Memories

How often do we take a time out to sort out our emotions?

There have been many times where I entered my room, closed the door behind me, leaned up against the door, and let out a sigh. Different sighs over the years, but they all represent the same thing- release.

There have been releases from stress. Releases of “Well, that didn’t work” and “What now?” Other times the sighs have been “Why me?” or “I’m so glad that is over.” I always take a second to just stand there and allow the comfortable silence of my room to fill me up. I am in a place where my troubles, failures, and mistakes don’t have to follow me. I am in a place where I can regroup, plan, and prepare.

Some of my biggest movie moments by the door are me sitting on the floor… Just balling my eyes out because I finally didn’t have to hold the tears in or look strong. I have a chance to release it all and have a moment to compute everything that has happened or was said. My mind replays the events of stress or “danger” over and over again. The door is my moment to collect my thoughts.

How often do we take a time out to sort out our emotions? With mental illness, how often do you try to separate your emotions from that which is going on? Honestly for me, when I need a moment to release everything I find that I am better able to balance myself. I don’t have the skill to take it all in and compute “correct responses” in the moment. I have to walk away to digest and gain a different perspective.

I am not going to lie, but there has been a lot of guilt built up over the years of things that I should have said or done as the memory plays through my head. I think about how I could have handled it better. How I could have said what I wanted if I had a moment to think.

But that is all that they are… Memories. There is no changing them. I can “talk” a memory to death, desperately wanting to change it, but in the end. What happened, happened and I have to let it go. I have to not only let go of the things I did or said, but most importantly of the things that I didn’t say. I think that sometimes it is those words that can haunt us the most.

Letting go is difficult and I also realize how much easier it sounds than it is to do. It takes a long time to let things go. Some things stick with us for a few days, whereas others stick with us for years. We sometimes also let ourselves wonder about the what ifs or what nots. That isn’t reality. Reality is where you are right now reading this. Reality is what you said and what you did. It is the consequences of whatever was said or done that you are living with right now.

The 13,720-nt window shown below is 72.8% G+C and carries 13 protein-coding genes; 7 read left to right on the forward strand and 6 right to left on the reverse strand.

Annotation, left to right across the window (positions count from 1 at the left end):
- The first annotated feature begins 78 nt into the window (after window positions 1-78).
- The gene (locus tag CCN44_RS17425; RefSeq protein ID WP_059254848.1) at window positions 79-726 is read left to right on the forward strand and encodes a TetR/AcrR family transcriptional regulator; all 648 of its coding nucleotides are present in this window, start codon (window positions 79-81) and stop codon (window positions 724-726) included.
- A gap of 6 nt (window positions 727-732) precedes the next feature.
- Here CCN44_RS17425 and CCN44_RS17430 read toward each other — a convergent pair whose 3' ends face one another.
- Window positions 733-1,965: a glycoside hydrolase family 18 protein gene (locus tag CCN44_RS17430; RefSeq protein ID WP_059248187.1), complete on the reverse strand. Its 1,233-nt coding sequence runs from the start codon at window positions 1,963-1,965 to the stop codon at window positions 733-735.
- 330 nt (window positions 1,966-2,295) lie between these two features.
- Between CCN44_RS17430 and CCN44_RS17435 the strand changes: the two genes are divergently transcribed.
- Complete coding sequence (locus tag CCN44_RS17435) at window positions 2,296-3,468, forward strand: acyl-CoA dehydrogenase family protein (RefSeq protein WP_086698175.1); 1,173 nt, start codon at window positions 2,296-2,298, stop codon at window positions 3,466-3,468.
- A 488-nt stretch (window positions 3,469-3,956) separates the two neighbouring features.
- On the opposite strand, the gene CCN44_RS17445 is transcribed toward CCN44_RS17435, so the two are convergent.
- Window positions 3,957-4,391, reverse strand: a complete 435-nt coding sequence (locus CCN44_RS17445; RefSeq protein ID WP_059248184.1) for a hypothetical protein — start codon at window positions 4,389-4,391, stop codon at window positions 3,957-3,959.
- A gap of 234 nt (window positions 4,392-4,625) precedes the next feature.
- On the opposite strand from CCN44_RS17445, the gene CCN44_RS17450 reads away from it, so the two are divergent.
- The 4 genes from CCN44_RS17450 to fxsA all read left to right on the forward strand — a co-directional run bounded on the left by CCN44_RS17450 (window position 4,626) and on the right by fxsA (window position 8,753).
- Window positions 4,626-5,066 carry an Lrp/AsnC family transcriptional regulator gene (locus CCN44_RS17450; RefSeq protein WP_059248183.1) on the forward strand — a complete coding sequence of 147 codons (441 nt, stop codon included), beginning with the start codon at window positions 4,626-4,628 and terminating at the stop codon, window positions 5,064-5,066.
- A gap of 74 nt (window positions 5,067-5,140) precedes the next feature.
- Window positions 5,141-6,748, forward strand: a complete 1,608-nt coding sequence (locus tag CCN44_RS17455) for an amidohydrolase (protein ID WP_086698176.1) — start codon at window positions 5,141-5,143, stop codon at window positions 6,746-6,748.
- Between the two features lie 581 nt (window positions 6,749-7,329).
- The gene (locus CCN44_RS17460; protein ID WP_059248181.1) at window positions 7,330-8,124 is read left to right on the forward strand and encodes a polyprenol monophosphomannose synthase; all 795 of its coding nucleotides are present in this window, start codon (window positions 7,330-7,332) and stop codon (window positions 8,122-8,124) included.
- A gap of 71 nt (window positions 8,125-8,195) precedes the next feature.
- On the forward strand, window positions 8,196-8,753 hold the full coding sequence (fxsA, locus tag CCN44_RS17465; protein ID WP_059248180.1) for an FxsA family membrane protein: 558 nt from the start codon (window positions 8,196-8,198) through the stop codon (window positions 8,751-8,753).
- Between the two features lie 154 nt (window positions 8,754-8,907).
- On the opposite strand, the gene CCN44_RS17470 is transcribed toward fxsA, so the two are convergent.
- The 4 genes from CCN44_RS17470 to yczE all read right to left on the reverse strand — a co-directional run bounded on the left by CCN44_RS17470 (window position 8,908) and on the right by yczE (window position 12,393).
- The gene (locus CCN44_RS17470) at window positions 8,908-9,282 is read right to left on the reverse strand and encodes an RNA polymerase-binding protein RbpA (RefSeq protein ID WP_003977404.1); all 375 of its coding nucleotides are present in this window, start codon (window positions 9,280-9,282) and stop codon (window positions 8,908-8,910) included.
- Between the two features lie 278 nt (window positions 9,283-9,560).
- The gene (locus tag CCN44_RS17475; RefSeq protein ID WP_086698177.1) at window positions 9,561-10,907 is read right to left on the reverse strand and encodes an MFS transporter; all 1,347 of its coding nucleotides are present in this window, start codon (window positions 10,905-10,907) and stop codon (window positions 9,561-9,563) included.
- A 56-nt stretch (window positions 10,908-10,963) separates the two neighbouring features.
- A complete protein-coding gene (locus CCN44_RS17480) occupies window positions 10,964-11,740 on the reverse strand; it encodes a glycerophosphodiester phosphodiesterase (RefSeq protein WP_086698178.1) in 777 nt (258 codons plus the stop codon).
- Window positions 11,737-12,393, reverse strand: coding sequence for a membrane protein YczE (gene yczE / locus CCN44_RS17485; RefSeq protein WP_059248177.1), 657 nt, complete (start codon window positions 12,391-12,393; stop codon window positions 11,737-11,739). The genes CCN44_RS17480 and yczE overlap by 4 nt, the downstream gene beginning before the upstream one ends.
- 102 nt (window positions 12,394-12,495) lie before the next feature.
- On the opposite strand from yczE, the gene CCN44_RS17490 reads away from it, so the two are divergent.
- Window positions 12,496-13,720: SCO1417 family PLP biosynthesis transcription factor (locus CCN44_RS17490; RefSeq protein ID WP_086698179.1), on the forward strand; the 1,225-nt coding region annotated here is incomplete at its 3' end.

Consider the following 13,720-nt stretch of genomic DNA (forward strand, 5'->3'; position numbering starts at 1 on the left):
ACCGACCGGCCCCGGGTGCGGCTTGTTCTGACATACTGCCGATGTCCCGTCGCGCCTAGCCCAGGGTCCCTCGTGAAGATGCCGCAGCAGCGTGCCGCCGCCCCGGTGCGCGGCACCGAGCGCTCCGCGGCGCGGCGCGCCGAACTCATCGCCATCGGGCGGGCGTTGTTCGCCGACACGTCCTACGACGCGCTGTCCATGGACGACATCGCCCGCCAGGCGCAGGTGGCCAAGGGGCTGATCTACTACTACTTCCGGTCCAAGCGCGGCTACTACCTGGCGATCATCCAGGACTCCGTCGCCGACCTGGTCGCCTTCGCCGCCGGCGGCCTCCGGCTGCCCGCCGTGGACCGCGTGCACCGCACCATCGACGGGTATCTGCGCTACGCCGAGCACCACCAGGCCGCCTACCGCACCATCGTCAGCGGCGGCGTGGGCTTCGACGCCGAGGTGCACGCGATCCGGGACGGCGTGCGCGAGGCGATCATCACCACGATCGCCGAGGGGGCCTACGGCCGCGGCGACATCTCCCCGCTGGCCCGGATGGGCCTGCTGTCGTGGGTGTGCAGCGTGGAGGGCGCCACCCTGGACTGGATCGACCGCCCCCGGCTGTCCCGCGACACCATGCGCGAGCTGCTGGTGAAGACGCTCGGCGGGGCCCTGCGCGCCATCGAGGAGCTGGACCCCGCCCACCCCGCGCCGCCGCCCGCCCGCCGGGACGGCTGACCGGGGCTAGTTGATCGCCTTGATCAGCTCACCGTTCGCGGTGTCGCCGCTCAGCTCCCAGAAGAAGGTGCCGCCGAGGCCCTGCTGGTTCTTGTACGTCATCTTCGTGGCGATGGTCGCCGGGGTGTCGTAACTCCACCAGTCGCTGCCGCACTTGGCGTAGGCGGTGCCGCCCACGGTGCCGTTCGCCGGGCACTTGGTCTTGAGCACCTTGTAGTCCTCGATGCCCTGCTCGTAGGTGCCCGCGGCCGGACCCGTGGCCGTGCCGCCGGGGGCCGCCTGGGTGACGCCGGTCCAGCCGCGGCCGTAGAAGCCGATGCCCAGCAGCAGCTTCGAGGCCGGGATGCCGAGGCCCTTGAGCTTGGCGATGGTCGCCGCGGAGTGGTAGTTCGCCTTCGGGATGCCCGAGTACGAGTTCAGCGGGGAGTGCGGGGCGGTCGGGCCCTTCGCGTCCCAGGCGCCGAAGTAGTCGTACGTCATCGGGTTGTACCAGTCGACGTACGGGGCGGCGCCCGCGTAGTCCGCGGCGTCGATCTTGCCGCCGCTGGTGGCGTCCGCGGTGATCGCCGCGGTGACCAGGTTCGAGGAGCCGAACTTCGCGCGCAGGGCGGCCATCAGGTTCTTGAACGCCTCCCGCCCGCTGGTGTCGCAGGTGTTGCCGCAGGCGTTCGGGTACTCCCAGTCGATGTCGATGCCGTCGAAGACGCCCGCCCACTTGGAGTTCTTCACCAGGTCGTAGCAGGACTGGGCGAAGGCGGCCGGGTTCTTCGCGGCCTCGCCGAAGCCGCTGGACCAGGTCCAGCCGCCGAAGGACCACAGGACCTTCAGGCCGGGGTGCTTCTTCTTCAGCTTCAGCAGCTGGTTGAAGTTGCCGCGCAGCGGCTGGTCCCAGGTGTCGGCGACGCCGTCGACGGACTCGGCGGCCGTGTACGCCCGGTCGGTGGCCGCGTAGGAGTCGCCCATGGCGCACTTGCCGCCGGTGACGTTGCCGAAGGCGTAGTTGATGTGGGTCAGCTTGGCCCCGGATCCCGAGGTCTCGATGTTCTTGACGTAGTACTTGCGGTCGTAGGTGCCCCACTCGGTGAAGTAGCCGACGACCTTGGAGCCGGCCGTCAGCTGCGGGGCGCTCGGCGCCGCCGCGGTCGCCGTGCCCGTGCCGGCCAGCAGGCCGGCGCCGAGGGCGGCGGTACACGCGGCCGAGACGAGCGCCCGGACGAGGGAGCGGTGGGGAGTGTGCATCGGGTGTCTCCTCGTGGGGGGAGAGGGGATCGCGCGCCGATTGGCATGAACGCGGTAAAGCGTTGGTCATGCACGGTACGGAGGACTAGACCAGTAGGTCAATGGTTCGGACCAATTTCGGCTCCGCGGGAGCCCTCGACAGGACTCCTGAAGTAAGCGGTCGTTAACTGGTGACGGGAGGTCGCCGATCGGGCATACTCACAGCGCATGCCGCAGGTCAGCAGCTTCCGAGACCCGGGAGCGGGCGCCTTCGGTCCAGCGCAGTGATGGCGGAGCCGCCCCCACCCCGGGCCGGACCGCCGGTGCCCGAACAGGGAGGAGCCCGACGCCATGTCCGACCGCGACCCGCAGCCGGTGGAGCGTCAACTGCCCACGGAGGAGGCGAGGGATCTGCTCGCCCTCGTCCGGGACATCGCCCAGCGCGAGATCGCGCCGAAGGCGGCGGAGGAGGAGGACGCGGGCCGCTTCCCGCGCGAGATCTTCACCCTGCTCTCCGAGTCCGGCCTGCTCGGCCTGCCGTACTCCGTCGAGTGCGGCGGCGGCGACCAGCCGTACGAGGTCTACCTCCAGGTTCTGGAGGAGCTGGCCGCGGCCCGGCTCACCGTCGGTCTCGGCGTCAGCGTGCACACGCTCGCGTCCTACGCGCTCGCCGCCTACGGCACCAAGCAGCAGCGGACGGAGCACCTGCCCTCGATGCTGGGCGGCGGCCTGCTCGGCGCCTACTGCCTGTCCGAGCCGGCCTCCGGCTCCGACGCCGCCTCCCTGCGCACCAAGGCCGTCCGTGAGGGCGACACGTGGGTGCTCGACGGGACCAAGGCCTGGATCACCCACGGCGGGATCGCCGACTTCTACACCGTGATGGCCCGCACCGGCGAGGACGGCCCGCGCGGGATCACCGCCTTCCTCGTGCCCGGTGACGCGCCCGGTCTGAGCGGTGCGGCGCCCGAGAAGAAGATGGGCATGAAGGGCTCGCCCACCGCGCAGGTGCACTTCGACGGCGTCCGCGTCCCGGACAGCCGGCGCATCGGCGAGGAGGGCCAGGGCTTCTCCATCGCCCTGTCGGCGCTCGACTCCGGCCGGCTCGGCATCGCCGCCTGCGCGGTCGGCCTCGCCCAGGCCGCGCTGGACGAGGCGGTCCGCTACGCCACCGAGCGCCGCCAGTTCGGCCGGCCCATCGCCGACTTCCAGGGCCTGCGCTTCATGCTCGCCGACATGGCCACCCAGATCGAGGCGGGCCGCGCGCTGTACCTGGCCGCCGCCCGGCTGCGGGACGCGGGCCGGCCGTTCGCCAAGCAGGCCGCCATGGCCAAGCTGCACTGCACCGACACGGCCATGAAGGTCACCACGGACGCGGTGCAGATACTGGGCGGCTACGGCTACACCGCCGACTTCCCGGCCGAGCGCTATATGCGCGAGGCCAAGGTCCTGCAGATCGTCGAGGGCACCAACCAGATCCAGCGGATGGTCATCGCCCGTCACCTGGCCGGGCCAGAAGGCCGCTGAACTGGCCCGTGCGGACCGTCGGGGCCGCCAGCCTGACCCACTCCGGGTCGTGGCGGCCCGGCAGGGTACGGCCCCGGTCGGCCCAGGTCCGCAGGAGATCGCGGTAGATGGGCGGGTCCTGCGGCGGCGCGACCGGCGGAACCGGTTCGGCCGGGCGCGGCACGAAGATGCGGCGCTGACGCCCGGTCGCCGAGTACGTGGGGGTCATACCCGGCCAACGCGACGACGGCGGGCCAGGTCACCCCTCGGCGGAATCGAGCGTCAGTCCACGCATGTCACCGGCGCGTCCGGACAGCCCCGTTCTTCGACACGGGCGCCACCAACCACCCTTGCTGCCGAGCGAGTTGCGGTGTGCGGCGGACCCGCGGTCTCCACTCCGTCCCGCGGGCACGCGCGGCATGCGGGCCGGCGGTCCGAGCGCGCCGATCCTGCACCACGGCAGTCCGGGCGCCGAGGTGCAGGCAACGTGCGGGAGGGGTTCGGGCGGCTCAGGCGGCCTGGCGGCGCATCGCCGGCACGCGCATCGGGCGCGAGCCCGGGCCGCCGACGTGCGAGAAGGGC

You can’t focus on what COULD have made it right, but you must focus on how CAN you make it right. How can you change your situation into where you want to be? Mental illness makes you want to zoom in on the could have instead of can make.

Mental illness wants to trap you in the past, it wants to weigh you down with guilt, shame, and regret. It wants you to relive painful memories over and over like a little kid wants to watch their favorite movie three or four times a day. Mental illness uses flash backs, tremors, nightmares, ghost pains, and black outs as reminders. It leaves the mind aching and the body trembling.

These different types of episodes are different pieces of hell. They happen over and over again and sometimes it feels like it is never going to stop. But it can. It can stop; and it will.

For me, it all felt like a circle of never ending agony. I had a lot of tremors, that would last for hours, and I had a lot of flash backs and black outs. I was living more in the past than I was in the present with no thoughts towards the future. I couldn’t even think of a life outside of the torture that I was going through at the time. How could I? Pain was riddled in everything.

Mental healing takes huge amounts of time and substantial effort. When mental illness strikes, you have to know yourself well enough to know how to release or sigh your emotions into order and make up a game plan as of how to attack. You can take yourself back from mental illness as you determine what you will do in the future.

Self-meditation, self-care, and self-love are super important. Be kind enough to yourself where you realize you need a minute to sort everything out. Don’t force yourself past your limits because that will allow mental illness to snatch you up in its claws of nightmares and flashbacks. Take a moment to close the door and lean against it. Learn to clear your mind and to let go.

Let it go. Let it all go. The past can’t change, the present is workable, and the future is buildable. All you have to do is build yourself with what you know to be true and take baby steps forward to the new…

But that can only happens if you let it go.


Thank you for reading! Have a nice weekend!